Former Prime Minister John Howard and I have a few disagreements. Large ones. Let me highlight two before moving on to an area where I passionately agree with him!
- I disliked his shameful promotion of fear-mongering about the ‘refugee crisis’ as a few boats dribbled down into Australia. Many European countries have a flood of refugees by comparison! His hysteria over the Tampa refugee crisis appealed, in a subtle unspoken way, to the xenophobes in Australian politics. I think the term is ‘dog-whistling’. Politicians sometimes appeal to a dark underbelly in society without actually saying words that will incriminate them later on. The message is there, but it is invisible in print and inaudible to the ear, much like a dog-whistle. It requires clever writers that can say the thing without saying it, that can stir up the required feelings and communicate the message, but with a dose of plausible deniability. “We will decide who comes to this country and the circumstances in which they come” was spun out in the 2001 election, time and again, and the ‘dogs’ in society heard it loud and clear. Australian’s don’t want any of them foreigners around here, mate.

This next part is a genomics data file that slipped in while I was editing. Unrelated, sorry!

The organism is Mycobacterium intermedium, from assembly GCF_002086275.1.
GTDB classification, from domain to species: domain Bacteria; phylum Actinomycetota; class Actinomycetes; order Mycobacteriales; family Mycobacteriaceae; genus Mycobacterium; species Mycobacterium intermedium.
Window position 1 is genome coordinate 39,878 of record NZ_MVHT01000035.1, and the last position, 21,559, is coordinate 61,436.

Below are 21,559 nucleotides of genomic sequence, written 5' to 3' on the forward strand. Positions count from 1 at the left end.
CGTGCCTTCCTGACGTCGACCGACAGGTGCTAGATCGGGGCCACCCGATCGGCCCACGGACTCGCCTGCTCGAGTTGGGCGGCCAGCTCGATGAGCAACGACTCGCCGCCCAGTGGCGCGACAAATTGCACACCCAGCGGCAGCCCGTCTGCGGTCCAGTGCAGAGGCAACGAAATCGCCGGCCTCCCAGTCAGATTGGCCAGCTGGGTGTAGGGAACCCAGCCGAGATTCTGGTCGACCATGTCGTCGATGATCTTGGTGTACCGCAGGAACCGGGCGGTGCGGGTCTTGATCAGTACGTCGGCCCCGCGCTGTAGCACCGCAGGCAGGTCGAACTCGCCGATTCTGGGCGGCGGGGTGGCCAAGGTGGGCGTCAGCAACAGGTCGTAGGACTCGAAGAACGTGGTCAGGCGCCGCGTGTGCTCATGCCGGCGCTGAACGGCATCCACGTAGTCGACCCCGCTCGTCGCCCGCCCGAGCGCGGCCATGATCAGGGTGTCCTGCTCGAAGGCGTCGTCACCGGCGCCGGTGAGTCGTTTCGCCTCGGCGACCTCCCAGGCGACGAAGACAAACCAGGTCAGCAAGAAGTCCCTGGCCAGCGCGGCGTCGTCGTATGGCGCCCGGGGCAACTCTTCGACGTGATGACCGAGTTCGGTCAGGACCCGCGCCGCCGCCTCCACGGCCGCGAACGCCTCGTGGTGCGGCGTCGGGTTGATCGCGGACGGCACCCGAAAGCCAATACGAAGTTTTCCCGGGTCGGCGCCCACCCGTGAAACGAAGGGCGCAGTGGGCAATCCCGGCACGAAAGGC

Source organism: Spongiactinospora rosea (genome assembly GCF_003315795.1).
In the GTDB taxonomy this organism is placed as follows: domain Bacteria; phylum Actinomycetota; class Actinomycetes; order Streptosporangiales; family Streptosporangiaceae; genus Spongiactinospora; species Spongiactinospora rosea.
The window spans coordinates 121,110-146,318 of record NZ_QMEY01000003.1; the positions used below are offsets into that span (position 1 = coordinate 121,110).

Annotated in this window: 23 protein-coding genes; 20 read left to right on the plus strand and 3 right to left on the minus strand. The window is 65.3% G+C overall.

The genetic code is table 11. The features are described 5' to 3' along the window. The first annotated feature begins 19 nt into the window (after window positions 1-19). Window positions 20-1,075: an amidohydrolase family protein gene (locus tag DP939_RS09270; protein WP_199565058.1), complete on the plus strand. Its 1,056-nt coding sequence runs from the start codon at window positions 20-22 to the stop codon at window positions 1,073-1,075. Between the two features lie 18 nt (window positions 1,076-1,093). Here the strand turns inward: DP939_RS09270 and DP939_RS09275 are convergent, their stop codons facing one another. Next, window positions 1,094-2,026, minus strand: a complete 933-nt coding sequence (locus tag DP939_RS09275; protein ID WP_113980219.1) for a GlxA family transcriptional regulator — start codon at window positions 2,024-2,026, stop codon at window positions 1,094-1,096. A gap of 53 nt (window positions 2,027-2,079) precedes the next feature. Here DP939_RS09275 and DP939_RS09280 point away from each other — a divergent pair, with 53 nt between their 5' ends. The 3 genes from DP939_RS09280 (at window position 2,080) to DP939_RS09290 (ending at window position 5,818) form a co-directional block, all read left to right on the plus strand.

- I also (of course) disagreed with his whole climate Denial thing. It flies in the face of the best peer-reviewed science we have to date. Enough said.
I’ve basically accused John Howard of appealing to racists and anti-climate deniers: 2 huge crimes in my book. So how can I possibly agree with him on any policy?
Well, when I see wisdom at work in public policy, I just have to agree with it, whatever the source. I have to say I think he got this one thing pretty-much right. After the Port Arthur Massacre, John Howard reformed gun legislation. As the Gun Politics in Australia wiki says, “Australia today has arguably some of the most restrictive firearms legislation in the world.”
Lastly, just before I finish quoting John Howard in today’s ABC report, I again have to admit to being glad we do not have a Bill of Rights guaranteeing access to these murderous devices. For more on why I think Human Rights are best protected by a Parliamentary system, not a Bill, see here.
Now to the ABC.
“Certainly, shortcomings in treating mental illness and the harmful influence of violent video games and movies may have played a role.
“But nothing trumps easy access to a gun. It is easier to kill 10 people with a gun than with a knife.”
The Howard government instituted a national gun buy-back program that resulted in almost 700,000 guns being destroyed.
He says that is the equivalent of about 40 million guns in the United States.
Despite the strong opposition from some rural communities, Mr Howard says the new laws had majority support across Australia and they have been shown to be effective.
“There is a wide consensus that our 1996 reforms not only reduced the gun-related homicide rate, but also the suicide rate,” Mr Howard wrote.
“In the 18 years before the 1996 reforms, Australia suffered 13 gun massacres – each with more than four victims – causing a total of 102 deaths. There has not been a single massacre in that category since 1996.